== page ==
HomeEntertainmentLizzo fans call for removal of ‘ableist slur’ from new song

Lizzo fans call for removal of ‘ableist slur’ from new song

TORONTO –


Fans are asking Lizzo to change the lyrics in her song ‘Grrls,’ which includes an offensive term often used against members of the disabled community.


Fans and disability rights advocates are speaking out over Lizzo’s new song ‘Grrrls,’ which includes a word that is used as a derogatory term to describe people with cerebral palsy.


The lyric includes the shortened word for spastic diplegia, a neurological condition that is a form of cerebral palsy. Those with spastic diplegia can experience tightened muscles and exaggerated reflex that cause spasticity.


The line in the song reads “hold my bag, do you see this sh**? I’ma sp*zz. I’m about to knock somebody out.” In the context of the song, the word sp*zz is used to describe someone acting irrationally or aggressive.


“This is a slur that affects disabled people negatively. It makes us sound unintelligent and is used against us violently and is dehumanizing,” tweeted social media influencer and disability advocate Shelby.


Shelby, who goes by the username Shelbykinsxo, says this isn’t a call to “cancel” the singer but rather educate wider audiences on why the word can be harmful.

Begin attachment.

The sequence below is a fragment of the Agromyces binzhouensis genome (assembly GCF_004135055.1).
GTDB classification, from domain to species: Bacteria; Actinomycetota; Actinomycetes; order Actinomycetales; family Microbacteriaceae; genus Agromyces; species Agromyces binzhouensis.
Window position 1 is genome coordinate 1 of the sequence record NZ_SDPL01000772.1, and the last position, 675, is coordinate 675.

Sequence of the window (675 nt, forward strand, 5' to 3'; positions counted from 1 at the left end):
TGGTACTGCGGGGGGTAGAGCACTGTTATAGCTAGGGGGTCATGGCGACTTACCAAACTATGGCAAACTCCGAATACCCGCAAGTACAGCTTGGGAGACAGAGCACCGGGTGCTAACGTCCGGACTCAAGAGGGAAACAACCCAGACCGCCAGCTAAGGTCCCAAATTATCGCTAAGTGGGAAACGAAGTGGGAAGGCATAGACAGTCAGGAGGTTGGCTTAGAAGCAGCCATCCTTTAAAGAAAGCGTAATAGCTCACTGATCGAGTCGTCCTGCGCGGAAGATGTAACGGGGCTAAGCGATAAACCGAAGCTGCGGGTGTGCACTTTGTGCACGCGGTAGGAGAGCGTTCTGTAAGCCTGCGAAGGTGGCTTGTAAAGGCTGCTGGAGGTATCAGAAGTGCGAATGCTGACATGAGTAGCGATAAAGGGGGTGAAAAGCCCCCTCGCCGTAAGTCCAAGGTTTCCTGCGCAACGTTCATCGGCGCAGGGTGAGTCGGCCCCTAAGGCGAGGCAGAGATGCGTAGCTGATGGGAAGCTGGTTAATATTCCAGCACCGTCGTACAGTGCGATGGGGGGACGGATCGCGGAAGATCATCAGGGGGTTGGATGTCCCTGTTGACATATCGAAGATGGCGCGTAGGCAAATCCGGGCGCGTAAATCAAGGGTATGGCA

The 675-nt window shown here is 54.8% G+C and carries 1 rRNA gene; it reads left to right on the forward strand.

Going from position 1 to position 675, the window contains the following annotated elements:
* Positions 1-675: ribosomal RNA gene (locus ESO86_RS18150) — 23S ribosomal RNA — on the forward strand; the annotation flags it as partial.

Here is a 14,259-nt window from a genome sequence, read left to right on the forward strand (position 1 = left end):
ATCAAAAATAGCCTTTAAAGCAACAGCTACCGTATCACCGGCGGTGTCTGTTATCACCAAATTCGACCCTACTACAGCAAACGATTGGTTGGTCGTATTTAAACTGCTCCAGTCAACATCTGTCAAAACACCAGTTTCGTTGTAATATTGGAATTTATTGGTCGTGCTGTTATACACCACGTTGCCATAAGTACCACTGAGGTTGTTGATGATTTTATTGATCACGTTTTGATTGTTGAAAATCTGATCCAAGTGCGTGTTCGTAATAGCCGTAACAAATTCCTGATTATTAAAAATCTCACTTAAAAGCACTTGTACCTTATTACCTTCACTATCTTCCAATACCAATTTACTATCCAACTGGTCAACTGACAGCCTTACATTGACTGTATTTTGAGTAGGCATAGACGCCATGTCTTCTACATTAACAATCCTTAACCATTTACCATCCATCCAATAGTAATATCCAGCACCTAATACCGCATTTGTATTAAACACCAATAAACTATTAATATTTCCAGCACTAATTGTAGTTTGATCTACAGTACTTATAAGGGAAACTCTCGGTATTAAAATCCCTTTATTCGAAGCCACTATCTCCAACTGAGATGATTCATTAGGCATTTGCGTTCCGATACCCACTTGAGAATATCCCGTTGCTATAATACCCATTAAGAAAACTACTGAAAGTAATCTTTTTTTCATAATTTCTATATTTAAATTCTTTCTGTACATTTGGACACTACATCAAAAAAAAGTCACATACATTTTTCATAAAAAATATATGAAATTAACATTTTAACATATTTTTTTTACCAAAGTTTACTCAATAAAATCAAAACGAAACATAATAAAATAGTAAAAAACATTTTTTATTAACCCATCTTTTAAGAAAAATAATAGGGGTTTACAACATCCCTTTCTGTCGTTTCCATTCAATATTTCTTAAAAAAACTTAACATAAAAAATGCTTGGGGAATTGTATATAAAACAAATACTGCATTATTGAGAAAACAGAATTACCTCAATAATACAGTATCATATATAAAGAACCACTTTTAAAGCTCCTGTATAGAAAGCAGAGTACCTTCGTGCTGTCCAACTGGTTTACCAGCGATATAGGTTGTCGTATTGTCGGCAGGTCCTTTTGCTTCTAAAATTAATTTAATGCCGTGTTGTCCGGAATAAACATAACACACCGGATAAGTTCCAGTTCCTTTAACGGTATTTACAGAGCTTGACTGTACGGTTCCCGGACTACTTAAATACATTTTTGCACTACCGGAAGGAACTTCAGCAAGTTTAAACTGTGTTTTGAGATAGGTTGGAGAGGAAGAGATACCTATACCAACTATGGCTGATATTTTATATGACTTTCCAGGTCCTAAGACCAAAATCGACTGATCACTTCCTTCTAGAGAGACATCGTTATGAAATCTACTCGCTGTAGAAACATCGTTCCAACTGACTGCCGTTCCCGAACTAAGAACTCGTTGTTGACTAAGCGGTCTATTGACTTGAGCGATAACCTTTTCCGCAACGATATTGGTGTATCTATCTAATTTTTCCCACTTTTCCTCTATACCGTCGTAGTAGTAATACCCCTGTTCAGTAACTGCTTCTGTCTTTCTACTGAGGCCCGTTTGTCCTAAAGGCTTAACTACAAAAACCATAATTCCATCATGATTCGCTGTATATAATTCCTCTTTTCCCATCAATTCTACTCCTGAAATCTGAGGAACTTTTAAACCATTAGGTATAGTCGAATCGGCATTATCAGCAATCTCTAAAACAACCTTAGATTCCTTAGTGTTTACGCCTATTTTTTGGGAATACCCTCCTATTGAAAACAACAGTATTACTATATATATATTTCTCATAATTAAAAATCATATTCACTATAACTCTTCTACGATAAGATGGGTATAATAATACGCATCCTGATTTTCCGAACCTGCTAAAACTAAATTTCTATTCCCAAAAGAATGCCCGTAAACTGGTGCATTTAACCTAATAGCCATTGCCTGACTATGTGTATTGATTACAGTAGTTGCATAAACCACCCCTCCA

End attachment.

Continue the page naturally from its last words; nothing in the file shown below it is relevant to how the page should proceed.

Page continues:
“I’ve seen a few comments across the internet talking about “cancelling Lizzo” and that’s not what we want – we want to educate her and have the word changed,” she tweeted.


Writer and disability rights advocate Hannah Diviney, who is diagnosed with spastic displegia herself, tweeted why the term shouldn’t be synonymous with acting “crazy.”


“Hey @lizzo my disability Cerebral Palsy is literally classified as Spastic Diplegia (where spasticity refers to unending painful tightness in my legs) your new song makes me pretty angry + sad. ‘Spaz’ doesn’t mean freaked out or crazy. It’s an ableist slur. It’s 2022. Do better,” she tweeted.


Another fan tweeted that it’s not too late for the artist to make amends and use the moment as a learning experience.


“Everybody makes mistakes. What is important is how we handle them and grow from them. I can only speak for myself, but I’d love it if Lizzo apologized and use her platform to raise awareness of the issues disabled people face, then release a brilliant and *inclusive* album,” autism advocate Callum Stephen tweeted.


The single was released on Friday, however, Lizzo has yet to address her fans.   

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